Careers bookmark

During the International Day of Women and Girls in Science lecture today the Biology Equality and Diversity Committee will be distributing bookmarks highlighting a new webpage discussing some of the careers options for school students, undergraduates, and postgraduates studying biology. The webpage has been designed by E&D Committee members, in conjunction with others in the School/University who have experience of offering career advice. In addition we have included a short section highlighting the work of the E&D committee and a ‘biology for all’ section.

The webpage can be found here or at the short link www.st-andrews.ac.uk/go/biocareers.

 

 

Watch ‘Narwhal Nights’ lecture online

The International Day of Women and Girls in Science will be marked by a public lecture by Professor Terrie Williams:

Narwhal Nights: Discoveries Along The Scientific Road Less Travelled

Tuesday 5th February 2019, 1pm at the Byre Theatre. More details can be found here.

Unfortunately tickets for the event sold out quickly, but if you don’t already have a ticket, you can still watch the lecture as it will be live streamed online.

Alternatively you can drop by the Byre Theatre box office five minutes before the lecture to claim any uncollected tickets.

Please note any unclaimed tickets will be released if they are not collected within five minutes of the start time. If you have a ticket but won’t be able to use it, please return it to the Byre Theatre so someone else can attend.

A video of the lecture will be available on the BE&D website after the event.

Professor Sascha Hooker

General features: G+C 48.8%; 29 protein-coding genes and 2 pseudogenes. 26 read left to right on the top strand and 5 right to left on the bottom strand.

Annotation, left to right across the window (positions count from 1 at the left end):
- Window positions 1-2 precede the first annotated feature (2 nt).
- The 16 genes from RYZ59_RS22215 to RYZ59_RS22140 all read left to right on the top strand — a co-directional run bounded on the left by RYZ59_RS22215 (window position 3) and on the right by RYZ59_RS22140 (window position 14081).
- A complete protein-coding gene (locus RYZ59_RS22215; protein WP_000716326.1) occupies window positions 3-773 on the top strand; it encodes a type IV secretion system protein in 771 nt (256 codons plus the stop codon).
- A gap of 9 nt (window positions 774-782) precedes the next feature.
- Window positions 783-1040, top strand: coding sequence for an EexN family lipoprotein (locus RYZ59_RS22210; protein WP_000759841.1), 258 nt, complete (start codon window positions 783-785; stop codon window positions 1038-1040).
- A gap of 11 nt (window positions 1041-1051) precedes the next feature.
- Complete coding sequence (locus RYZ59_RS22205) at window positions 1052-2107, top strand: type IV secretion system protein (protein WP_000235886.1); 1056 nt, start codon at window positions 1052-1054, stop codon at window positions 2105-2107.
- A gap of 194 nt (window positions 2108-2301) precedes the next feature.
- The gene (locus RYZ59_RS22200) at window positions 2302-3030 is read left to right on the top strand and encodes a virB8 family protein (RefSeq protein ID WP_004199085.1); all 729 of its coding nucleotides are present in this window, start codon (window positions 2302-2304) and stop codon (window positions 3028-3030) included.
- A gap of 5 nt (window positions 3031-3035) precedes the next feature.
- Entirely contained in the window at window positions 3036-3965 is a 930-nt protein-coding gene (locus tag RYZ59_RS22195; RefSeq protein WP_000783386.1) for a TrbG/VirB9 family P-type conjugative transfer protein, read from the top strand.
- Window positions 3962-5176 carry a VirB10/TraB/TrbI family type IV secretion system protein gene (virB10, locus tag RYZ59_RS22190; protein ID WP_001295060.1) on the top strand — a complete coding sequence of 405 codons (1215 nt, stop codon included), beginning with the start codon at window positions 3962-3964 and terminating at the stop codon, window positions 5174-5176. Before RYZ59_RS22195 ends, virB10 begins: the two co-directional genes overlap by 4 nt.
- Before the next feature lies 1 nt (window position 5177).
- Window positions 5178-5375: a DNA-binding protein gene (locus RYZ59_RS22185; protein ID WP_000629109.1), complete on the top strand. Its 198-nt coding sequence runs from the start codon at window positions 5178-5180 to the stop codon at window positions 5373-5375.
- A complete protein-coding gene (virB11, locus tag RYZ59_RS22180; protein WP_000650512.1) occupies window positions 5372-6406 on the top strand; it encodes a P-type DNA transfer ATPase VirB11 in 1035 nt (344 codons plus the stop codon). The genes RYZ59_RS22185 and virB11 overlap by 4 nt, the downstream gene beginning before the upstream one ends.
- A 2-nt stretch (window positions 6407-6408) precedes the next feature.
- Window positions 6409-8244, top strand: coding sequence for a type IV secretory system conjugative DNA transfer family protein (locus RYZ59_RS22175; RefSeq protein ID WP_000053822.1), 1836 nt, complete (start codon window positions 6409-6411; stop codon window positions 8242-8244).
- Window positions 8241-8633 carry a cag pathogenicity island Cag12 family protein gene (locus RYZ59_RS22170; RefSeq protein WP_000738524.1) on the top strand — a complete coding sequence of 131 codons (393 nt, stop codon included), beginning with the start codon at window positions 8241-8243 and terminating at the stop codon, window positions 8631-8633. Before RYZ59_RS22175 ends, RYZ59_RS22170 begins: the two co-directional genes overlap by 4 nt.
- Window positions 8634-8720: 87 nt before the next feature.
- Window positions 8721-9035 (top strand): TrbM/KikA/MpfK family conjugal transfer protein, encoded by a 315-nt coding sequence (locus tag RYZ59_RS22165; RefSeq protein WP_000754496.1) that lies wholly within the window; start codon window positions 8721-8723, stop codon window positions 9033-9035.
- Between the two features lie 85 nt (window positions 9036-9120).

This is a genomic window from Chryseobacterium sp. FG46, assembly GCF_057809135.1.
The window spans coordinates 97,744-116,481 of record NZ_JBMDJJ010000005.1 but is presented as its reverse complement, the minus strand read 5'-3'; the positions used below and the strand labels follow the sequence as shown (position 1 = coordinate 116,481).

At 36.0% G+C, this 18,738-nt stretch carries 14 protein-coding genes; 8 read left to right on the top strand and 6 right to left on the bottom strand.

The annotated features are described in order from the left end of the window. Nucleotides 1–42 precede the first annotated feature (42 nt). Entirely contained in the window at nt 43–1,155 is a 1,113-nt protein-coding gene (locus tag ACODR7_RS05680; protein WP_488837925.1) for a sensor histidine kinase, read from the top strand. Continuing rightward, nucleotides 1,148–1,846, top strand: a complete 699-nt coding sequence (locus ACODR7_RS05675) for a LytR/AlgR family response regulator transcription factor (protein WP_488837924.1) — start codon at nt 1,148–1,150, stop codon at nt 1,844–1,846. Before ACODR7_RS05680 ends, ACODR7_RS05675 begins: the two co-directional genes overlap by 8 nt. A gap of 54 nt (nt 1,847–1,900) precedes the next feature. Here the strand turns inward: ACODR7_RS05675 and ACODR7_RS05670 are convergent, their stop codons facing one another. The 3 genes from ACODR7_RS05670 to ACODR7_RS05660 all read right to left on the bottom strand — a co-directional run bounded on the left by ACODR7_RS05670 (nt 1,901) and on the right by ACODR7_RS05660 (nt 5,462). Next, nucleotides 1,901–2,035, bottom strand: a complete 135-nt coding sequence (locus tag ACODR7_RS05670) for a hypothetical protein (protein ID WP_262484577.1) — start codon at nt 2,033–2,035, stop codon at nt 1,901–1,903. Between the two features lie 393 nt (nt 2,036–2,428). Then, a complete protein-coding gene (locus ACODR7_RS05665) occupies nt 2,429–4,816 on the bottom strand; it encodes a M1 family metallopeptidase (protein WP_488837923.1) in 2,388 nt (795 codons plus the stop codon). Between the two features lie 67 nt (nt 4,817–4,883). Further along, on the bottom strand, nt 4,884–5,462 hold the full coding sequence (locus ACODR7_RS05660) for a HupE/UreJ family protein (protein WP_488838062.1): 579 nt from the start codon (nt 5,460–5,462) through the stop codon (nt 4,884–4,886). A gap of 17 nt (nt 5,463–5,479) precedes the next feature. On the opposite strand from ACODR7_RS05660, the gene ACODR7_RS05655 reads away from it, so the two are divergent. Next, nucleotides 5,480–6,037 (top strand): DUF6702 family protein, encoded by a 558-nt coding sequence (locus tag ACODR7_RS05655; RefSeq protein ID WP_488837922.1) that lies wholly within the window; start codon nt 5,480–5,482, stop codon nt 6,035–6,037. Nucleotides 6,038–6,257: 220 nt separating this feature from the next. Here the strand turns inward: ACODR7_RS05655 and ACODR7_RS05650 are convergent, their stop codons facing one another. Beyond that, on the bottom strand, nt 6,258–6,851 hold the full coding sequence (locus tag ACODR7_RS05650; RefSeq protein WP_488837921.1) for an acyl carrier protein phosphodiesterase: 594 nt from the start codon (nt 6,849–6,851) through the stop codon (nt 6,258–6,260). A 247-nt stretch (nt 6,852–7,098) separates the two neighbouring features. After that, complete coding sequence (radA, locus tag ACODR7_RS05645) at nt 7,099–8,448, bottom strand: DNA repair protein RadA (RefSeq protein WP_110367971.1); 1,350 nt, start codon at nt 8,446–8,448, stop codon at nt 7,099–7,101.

Professor Sascha Hooker joined in the graduation celebrations on Thursday 6 December when she was appointed to the position of professor alongside other colleagues from across the University. As is customary, new professors are presented with a book of their choice by the Principal on receiving their professorship. Sascha selected Life and Letters of Sir Joseph Dalton Hooker O.M., G.C.S.I. Volume 1 and 2.

Sir Joseph Dalton Hooker (1817–1911) was one of the most eminent botanists of the later 19th century, a close friend of Charles Darwin and great great grandfather to Professor Hooker.

Sascha, who reduced her hours to work part-time 14 years ago, is also notable for being the first half-time academic at the University to be promoted to professor.

Sascha led the Biology E&D committee to achieve their Athena SWAN award in 2018, and is a role model to many in the School of how to manage time to balance a successful career with a busy home life.

Congratulations Sascha!

Promotion workshop

The academic promotions workshop took place on the 4th December 2018 in the BMS lecture theatre. There were presentations from Mhairi Stewart (Head of HR) and Malcolm White laying out the structure of the promotions procedure, how it is viewed centrally by the University and some of the particularities specific to Biology. It was an informal event that resulted in lots of interaction and audience participation – both from people asking questions and others sharing their personal experiences.

In total 22 academics attended and feedback was generally positive with 77% of attendees scoring the event a 4/5 or higher. The most common feedback comment was that people wanted more detail and examples of the steps and forms of the promotions process, which we will incorporate into future events.

The 2019 round of promotions has now been launched.

 

International Day of Women and Girls in Science, 5 February 2019